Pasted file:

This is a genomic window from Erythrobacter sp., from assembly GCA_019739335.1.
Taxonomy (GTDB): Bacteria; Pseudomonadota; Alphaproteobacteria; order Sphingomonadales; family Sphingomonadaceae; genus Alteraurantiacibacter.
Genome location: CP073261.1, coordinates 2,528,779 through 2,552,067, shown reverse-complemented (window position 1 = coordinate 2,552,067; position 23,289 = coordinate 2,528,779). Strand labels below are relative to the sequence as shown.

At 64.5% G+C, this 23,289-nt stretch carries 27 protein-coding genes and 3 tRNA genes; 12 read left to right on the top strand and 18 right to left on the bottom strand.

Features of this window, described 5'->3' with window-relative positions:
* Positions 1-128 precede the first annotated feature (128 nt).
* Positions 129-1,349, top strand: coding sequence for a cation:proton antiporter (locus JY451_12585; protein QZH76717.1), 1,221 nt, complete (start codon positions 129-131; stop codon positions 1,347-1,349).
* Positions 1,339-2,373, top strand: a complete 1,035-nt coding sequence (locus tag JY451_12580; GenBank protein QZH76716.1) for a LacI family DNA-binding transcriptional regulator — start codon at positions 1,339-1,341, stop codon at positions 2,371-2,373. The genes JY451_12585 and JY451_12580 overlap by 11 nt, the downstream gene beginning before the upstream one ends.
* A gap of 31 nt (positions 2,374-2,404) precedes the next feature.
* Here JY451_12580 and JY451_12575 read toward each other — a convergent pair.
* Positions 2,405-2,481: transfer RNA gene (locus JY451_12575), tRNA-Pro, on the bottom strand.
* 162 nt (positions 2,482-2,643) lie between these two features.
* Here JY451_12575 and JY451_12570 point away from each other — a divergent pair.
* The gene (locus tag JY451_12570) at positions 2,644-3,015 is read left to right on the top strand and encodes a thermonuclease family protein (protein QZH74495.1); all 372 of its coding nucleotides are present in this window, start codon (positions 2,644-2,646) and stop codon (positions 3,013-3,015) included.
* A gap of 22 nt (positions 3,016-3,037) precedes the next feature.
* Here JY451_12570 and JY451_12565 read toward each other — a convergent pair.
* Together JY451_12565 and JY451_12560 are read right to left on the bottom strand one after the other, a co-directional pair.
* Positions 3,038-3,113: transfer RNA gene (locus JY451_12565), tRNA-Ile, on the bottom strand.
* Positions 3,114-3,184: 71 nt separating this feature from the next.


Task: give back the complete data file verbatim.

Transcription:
This is a genomic window from Erythrobacter sp., from assembly GCA_019739335.1.
Taxonomy (GTDB): Bacteria; Pseudomonadota; Alphaproteobacteria; order Sphingomonadales; family Sphingomonadaceae; genus Alteraurantiacibacter.
Genome location: CP073261.1, coordinates 2,528,779 through 2,552,067, shown reverse-complemented (window position 1 = coordinate 2,552,067; position 23,289 = coordinate 2,528,779). Strand labels below are relative to the sequence as shown.

At 64.5% G+C, this 23,289-nt stretch carries 27 protein-coding genes and 3 tRNA genes; 12 read left to right on the top strand and 18 right to left on the bottom strand.

Features of this window, described 5'->3' with window-relative positions:
* Positions 1-128 precede the first annotated feature (128 nt).
* Positions 129-1,349, top strand: coding sequence for a cation:proton antiporter (locus JY451_12585; protein QZH76717.1), 1,221 nt, complete (start codon positions 129-131; stop codon positions 1,347-1,349).
* Positions 1,339-2,373, top strand: a complete 1,035-nt coding sequence (locus tag JY451_12580; GenBank protein QZH76716.1) for a LacI family DNA-binding transcriptional regulator — start codon at positions 1,339-1,341, stop codon at positions 2,371-2,373. The genes JY451_12585 and JY451_12580 overlap by 11 nt, the downstream gene beginning before the upstream one ends.
* A gap of 31 nt (positions 2,374-2,404) precedes the next feature.
* Here JY451_12580 and JY451_12575 read toward each other — a convergent pair.
* Positions 2,405-2,481: transfer RNA gene (locus JY451_12575), tRNA-Pro, on the bottom strand.
* 162 nt (positions 2,482-2,643) lie between these two features.
* Here JY451_12575 and JY451_12570 point away from each other — a divergent pair.
* The gene (locus tag JY451_12570) at positions 2,644-3,015 is read left to right on the top strand and encodes a thermonuclease family protein (protein QZH74495.1); all 372 of its coding nucleotides are present in this window, start codon (positions 2,644-2,646) and stop codon (positions 3,013-3,015) included.
* A gap of 22 nt (positions 3,016-3,037) precedes the next feature.
* Here JY451_12570 and JY451_12565 read toward each other — a convergent pair.
* Together JY451_12565 and JY451_12560 are read right to left on the bottom strand one after the other, a co-directional pair.
* Positions 3,038-3,113: transfer RNA gene (locus JY451_12565), tRNA-Ile, on the bottom strand.
* Positions 3,114-3,184: 71 nt separating this feature from the next.